The little east German village of Herrnhut, (meaning “under the Lord’s protection”) was founded at the beginning of the 18th century by the forefathers of the Moravian Church, who were forced to flee their homeland of Bohemia and Moravia due to religious persecution. Thanks to the shelter provided in 1722 by Count Nikolaus Ludwig von Zinzendorf to two Moravian families, the new settlement in the region of Oberlausitz was founded and quickly attracted many more Moravian refugees. They came from a variety of different regions, like Bohemia, Moravia, but also the kingdom of Germany and Scandinavia. As it can be seen on the drawing from 1753, Zinzendorfplatz, as we know it today, was the centre of the young settlement of Herrnhut. Around this central square we see the Congregational Hall (Church Meeting Room) and the Choir Houses, attached to which are the accommodations for the families. God’s acre is depicted in the foreground to the right, although in reality it lays north east of the town centre.
The beginnings of the Moravian Church date back to 1457, when the Bohemian reformer Jan Hus formulated his objections to some of the practices of the Catholic Church. Due to increasing persecution, the Moravians eventually were forced to leave their home country to freely practice their Protestant beliefs. Soon, due to the religious refugees, the new town of Herrnhut became the centre of Christian renewal and the birthplace of the new “Herrnhuter Brüderunität” ("Unity of the Brethren"). In 1732 the first missionaries from the Moravian Church travelled into the farthest corners of the world to spread the Gospel and message of Jesus Christ. In many parts of Germany, further Moravian settlements, including churches and schools were founded.
Find more info on the Moravian Church and their faith and traditions in one of our blog posts.
Whilst their parents were dedicated to their missionary work in remote corners of the world, like the Caribbean, their children were sent back home to live and receive education in Moravian boarding schools. One of those schools became the “birthplace” of the first Herrnhut Star. At the beginning of the 19th century, the first star made of paper and cardboard was created by a teacher. He used the stars in mathematics class to help children better understand geometry: "After the battle of Waterloo in 1815, an officer appeared (...). As an educator, he understood the difficulties the students were having with mathematics. During some dreary November days, he built all kinds of shapes. These were wrapped with tissue paper and lit from within. The best were then finished with pyramid shaped points. The high point was gluing on the points on the evening before the first Sunday of Advent - a star was created." *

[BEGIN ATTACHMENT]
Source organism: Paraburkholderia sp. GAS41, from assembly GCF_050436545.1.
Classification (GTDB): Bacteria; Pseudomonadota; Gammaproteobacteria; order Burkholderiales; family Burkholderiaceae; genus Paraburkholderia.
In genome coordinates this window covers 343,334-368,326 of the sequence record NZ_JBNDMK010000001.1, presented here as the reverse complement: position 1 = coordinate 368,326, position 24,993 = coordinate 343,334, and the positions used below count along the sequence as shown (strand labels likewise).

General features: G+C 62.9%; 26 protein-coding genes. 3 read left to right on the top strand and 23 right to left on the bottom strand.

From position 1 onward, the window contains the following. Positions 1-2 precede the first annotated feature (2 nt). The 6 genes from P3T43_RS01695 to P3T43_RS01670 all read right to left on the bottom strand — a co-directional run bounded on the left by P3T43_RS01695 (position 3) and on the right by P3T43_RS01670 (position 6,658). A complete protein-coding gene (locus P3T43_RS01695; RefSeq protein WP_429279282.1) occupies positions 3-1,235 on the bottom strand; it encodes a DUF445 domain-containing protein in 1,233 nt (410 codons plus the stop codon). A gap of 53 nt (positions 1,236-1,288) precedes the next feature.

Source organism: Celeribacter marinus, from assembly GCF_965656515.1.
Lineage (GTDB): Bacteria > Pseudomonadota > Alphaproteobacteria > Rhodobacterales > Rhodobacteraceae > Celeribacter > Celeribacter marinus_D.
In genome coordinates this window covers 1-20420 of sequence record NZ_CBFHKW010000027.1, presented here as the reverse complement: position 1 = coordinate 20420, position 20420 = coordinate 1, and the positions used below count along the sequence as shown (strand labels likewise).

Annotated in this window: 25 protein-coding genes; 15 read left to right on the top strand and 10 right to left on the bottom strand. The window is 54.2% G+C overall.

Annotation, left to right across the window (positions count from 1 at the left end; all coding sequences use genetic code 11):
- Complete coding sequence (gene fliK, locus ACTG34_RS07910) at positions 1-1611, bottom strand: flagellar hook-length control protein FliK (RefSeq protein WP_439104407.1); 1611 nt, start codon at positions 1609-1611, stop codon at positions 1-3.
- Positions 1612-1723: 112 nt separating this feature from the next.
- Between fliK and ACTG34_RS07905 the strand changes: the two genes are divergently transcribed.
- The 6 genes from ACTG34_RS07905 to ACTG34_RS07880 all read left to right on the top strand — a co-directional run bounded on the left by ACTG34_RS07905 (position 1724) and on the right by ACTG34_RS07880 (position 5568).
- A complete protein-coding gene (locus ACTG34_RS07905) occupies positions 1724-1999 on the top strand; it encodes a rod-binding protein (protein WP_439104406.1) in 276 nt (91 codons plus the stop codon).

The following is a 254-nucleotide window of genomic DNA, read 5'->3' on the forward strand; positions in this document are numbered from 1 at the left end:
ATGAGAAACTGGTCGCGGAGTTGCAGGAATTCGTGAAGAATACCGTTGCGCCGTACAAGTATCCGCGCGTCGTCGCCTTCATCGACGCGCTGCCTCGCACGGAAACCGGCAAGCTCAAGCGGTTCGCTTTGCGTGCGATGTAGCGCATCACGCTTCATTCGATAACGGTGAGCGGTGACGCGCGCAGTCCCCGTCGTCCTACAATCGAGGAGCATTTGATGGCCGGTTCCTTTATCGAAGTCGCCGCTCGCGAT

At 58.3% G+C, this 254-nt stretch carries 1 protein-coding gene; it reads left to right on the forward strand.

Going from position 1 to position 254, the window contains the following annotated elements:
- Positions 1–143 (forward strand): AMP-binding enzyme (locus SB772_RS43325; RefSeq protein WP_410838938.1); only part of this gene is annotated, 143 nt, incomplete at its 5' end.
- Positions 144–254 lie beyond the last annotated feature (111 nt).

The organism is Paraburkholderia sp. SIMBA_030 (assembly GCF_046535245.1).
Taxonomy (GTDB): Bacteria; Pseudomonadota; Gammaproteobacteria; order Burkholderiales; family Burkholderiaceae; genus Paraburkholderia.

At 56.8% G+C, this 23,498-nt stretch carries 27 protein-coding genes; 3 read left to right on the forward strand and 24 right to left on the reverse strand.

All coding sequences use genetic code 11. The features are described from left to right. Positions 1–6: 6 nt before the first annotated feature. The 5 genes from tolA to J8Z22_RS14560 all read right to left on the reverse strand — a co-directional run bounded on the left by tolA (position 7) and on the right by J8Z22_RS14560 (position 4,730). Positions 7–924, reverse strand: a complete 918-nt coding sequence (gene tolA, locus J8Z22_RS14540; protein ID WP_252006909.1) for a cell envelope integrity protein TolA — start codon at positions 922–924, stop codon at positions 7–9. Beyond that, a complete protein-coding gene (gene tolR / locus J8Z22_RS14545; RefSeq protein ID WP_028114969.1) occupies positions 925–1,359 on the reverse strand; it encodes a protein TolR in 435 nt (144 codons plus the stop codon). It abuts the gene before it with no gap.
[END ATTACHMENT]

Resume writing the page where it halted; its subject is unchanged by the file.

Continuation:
Therefore, the star making also comforted the homesick children, who were separated from their parents for a long time, in the Advent and Christmas season. Soon the tradition of star crafting on the first advent Sunday became a comforting Christmas tradition. The first ever crafted stars were coloured white and red – white for purity and red for the blood of Jesus Christ. They also, until this day, represent the star of Bethlehem.
At the end of the 19th century, businessman Pieter Hendrik Verbeek invented the first star with 25 points attached to a metal frame. This innovation made it possible to take the star apart and ship it. The Herrnhut Mission Book Shop served as the first distributor. In 1925, the special structure of the stars - 17 points with a square base and 8 points with a triangular base - was finally patented and the Herrnhut Star company was founded. Since thi day, the Herrnhut manufacturer operates its headquarters in Herrnhut til this day.
Find more info on the Herrnhut Manufacturer here
For an even more detailed and illustrated story of the Herrnhut Star, take a glance at our book "Morning Star, O Cheering Sight..." available in our shop.
Herrnhut stars today make special appearances not only during the Advent and Christmas season as beautiful decoration in apartments, gardens, churches, and public outdoor spaces. For 160 years now, these stars have been handmade in different sizes and colours. Apart from the traditional paper stars used indoors, there are also weatherproof plastic stars ideally suited for outdoors. The stars come in the traditional colours of red, yellow and white, but are also available in blue, green, multi-coloured or in a very unique special edition colour, that is always revealed in spring of each year. The Herrnhut Stars make not only a great Christmas decoration but can be used year-round for many different occasions and holidays.
"Morning Star, O cheering sight!
Ere thou cam'st how dark earth's night!
Jesus mine, in me shine;
Fill my heart with light divine.
Morning star, thy glory bright
Far excels the sun's clear light:
Jesus be constantly,
More than thousand suns to me." *
Traditional Moravian Church song, published 1727
* Theile, Dorothee; "Morning Star, O Cheering Sight...", Comenius-Buchhandlung GmbH, 2010 (find it in our shop)